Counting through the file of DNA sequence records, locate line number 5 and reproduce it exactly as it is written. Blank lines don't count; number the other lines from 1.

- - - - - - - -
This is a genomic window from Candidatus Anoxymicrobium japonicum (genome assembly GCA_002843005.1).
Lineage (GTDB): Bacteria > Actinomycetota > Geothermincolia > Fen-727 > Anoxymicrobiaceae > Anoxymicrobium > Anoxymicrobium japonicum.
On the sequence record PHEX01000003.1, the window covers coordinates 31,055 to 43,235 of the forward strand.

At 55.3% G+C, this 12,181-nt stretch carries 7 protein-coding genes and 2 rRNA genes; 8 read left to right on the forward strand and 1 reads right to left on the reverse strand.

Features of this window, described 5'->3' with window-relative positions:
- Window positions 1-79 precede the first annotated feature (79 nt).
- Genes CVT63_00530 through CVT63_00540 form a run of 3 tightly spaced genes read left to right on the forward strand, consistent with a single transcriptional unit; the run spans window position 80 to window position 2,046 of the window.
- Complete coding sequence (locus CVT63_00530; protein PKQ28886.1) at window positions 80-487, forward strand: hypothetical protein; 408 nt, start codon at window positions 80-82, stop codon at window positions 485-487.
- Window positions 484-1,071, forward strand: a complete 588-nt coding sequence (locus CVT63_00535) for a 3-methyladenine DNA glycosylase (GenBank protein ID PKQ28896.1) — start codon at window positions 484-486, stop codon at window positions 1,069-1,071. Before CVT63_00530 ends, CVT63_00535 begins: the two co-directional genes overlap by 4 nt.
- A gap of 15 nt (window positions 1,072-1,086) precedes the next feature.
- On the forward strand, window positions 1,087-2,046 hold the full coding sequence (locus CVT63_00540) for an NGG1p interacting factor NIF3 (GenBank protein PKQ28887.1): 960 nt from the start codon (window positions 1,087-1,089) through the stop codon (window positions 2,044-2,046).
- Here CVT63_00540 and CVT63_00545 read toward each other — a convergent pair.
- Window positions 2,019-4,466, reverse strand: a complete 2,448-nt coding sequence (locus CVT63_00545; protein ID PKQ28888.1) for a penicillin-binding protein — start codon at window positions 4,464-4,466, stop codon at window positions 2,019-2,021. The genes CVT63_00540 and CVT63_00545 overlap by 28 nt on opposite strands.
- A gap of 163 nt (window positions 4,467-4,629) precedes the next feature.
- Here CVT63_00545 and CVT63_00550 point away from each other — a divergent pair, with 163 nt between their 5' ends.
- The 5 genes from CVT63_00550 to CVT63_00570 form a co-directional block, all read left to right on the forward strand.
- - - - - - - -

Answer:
Features of this window, described 5'->3' with window-relative positions: